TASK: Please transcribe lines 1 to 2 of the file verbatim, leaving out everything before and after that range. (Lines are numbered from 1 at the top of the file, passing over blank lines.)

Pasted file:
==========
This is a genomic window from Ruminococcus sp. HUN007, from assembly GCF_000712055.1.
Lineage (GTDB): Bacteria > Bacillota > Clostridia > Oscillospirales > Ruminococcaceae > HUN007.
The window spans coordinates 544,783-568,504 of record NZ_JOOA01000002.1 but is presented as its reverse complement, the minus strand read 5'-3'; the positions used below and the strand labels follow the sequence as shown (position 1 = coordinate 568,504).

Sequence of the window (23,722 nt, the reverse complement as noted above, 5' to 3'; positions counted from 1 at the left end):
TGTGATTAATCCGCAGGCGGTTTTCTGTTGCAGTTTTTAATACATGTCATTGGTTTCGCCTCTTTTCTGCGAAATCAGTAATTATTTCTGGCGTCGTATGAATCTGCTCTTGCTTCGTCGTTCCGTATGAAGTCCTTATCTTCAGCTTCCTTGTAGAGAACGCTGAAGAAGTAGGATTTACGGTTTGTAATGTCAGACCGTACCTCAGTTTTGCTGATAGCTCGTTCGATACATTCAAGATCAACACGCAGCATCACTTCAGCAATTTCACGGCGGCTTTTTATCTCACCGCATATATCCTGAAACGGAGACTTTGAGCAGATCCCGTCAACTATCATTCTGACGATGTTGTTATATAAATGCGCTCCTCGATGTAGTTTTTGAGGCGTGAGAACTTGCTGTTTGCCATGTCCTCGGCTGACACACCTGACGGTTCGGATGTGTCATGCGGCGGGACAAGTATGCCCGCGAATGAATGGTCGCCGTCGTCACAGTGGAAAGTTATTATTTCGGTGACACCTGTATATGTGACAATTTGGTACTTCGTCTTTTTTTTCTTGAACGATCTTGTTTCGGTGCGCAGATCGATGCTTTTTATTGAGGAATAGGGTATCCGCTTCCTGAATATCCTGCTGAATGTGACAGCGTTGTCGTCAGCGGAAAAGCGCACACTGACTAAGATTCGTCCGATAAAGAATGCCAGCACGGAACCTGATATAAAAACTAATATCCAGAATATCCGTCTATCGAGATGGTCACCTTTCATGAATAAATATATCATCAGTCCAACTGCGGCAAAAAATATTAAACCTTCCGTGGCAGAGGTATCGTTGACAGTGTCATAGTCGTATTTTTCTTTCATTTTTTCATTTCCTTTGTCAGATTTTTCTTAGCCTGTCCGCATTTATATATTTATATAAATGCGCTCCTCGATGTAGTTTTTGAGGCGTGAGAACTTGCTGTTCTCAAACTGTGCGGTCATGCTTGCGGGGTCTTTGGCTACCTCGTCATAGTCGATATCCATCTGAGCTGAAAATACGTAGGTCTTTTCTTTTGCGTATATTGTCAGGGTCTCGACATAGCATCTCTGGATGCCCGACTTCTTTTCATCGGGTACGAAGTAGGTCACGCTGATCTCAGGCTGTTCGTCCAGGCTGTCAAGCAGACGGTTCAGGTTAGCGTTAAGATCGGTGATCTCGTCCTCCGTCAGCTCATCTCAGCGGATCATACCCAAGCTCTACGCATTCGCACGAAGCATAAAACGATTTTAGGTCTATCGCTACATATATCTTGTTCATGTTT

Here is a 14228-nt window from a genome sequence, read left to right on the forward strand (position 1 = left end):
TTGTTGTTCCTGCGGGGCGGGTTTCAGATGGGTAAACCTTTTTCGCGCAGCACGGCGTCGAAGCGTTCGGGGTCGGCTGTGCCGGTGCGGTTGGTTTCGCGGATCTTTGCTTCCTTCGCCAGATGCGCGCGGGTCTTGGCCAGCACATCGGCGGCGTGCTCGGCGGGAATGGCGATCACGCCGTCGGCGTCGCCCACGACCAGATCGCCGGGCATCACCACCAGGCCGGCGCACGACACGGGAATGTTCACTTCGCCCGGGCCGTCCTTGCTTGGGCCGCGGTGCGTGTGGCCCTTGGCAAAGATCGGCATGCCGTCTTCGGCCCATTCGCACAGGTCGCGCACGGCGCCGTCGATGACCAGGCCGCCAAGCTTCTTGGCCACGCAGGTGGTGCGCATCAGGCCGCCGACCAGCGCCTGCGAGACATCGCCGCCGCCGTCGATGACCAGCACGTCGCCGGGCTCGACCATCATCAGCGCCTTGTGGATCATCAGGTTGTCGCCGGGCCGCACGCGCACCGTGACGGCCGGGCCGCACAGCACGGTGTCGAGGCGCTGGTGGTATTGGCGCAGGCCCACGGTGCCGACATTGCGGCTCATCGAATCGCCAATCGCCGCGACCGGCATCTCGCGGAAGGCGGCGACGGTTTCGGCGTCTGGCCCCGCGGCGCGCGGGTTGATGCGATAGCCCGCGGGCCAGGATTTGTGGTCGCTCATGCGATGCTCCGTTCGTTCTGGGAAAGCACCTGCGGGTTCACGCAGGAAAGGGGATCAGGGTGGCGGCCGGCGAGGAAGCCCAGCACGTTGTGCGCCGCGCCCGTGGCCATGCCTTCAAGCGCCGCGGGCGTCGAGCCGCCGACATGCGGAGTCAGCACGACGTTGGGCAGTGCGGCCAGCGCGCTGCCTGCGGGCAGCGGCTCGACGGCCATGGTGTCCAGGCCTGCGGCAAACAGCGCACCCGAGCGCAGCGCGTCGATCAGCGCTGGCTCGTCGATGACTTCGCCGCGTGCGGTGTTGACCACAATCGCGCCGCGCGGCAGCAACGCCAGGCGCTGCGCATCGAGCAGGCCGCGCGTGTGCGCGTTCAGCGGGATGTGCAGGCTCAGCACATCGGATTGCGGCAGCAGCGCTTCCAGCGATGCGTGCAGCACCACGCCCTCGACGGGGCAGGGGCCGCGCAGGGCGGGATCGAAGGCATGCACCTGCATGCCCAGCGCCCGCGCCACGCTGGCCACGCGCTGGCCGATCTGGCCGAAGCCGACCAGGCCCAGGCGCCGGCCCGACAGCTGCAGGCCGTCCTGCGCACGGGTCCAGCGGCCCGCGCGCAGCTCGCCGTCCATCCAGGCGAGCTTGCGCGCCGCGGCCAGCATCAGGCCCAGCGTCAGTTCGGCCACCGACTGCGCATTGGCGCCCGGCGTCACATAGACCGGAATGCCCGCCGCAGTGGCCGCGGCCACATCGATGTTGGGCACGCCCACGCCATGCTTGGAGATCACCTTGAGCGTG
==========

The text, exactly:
This is a genomic window from Ruminococcus sp. HUN007, from assembly GCF_000712055.1.
Lineage (GTDB): Bacteria > Bacillota > Clostridia > Oscillospirales > Ruminococcaceae > HUN007.